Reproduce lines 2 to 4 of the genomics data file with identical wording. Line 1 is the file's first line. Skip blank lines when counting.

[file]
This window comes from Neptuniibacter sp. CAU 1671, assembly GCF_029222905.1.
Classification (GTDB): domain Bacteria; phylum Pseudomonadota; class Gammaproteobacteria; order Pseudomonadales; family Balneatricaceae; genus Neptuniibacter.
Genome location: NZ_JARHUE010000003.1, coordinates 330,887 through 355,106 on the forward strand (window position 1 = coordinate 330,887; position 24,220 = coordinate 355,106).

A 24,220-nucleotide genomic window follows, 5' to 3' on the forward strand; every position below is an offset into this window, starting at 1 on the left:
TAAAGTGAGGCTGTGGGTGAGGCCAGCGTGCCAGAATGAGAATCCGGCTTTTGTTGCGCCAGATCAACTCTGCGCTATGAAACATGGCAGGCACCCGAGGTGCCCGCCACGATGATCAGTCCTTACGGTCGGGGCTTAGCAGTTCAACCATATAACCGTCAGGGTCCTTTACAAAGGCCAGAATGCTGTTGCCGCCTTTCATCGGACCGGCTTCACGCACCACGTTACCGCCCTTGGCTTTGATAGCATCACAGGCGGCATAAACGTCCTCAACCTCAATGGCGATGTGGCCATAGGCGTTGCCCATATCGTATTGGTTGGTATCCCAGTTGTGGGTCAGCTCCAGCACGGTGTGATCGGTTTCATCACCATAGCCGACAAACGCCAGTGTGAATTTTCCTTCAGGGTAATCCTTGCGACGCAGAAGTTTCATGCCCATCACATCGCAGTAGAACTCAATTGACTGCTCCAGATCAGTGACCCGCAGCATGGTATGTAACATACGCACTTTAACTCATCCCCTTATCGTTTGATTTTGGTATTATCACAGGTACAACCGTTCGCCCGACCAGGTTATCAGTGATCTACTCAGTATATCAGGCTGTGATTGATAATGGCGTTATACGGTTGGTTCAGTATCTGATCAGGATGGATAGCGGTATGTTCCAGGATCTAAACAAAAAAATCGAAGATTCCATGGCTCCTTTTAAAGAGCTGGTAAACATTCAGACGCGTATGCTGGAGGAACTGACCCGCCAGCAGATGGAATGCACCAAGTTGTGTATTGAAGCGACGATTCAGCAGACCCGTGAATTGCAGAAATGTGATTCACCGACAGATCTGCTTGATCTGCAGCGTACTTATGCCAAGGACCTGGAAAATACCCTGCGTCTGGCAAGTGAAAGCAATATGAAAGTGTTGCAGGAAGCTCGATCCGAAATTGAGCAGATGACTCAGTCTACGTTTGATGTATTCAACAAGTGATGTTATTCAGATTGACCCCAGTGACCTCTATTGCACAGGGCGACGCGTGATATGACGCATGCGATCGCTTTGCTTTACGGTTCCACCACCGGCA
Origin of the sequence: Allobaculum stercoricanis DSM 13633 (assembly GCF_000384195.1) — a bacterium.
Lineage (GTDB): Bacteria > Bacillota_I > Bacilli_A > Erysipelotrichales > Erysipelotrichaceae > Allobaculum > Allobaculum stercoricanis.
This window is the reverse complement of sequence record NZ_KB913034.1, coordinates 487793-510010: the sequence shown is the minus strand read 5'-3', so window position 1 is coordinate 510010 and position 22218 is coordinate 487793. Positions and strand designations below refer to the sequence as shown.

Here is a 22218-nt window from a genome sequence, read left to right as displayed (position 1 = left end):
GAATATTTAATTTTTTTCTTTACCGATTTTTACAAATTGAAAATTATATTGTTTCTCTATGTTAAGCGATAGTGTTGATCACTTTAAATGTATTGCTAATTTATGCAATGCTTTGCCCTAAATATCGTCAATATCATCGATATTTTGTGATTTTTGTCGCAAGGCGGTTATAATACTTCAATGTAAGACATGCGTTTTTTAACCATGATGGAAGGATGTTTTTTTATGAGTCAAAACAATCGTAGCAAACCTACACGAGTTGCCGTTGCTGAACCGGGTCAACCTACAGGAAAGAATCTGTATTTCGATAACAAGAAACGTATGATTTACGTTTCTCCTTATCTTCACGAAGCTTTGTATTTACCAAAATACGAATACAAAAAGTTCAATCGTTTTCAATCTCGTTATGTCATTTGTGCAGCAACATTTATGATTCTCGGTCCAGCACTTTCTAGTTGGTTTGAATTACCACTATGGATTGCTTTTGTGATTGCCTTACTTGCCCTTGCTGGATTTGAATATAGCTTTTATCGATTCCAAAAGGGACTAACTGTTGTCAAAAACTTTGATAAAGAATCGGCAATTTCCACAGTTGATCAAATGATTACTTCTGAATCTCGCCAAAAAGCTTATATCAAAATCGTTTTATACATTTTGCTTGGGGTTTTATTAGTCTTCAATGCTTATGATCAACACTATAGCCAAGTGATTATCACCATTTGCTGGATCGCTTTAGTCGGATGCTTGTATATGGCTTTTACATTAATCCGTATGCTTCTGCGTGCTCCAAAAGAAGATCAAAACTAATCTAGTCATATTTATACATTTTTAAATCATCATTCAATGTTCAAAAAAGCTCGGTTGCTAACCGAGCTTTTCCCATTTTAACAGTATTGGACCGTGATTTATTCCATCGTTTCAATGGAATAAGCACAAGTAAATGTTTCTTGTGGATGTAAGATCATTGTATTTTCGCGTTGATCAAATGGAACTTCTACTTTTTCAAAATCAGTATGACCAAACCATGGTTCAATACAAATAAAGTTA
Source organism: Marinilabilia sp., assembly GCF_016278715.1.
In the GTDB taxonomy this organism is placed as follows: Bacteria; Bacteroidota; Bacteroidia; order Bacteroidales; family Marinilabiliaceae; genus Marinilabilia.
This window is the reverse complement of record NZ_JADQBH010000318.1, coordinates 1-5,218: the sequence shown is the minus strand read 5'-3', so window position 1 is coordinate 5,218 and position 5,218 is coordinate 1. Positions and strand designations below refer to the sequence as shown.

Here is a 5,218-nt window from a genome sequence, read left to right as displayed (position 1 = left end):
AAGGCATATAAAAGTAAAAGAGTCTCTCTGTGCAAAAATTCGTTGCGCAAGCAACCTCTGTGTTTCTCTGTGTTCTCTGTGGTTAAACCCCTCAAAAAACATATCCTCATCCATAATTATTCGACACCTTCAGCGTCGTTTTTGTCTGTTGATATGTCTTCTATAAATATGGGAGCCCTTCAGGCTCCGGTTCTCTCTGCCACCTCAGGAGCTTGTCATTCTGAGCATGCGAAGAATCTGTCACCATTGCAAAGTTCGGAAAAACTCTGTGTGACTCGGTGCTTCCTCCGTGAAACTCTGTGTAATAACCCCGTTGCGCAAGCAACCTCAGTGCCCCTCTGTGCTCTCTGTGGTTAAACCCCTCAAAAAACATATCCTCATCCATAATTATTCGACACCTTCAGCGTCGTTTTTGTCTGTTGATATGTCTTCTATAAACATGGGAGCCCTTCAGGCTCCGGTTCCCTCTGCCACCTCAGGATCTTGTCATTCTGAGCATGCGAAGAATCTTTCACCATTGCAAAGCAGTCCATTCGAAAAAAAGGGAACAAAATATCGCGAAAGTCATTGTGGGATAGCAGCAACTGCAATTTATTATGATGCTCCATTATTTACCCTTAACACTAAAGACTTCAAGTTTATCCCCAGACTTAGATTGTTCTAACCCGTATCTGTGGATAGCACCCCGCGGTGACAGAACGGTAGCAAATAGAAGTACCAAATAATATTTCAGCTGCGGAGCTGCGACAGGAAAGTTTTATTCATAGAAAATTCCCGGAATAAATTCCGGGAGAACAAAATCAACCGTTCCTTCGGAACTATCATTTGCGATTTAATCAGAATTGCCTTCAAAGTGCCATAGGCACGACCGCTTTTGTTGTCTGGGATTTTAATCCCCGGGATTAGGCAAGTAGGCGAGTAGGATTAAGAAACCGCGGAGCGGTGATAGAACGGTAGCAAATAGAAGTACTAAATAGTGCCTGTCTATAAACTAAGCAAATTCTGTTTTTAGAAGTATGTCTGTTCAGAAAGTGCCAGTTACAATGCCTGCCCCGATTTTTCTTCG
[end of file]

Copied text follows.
Classification (GTDB): domain Bacteria; phylum Pseudomonadota; class Gammaproteobacteria; order Pseudomonadales; family Balneatricaceae; genus Neptuniibacter.
Genome location: NZ_JARHUE010000003.1, coordinates 330,887 through 355,106 on the forward strand (window position 1 = coordinate 330,887; position 24,220 = coordinate 355,106).

A 24,220-nucleotide genomic window follows, 5' to 3' on the forward strand; every position below is an offset into this window, starting at 1 on the left: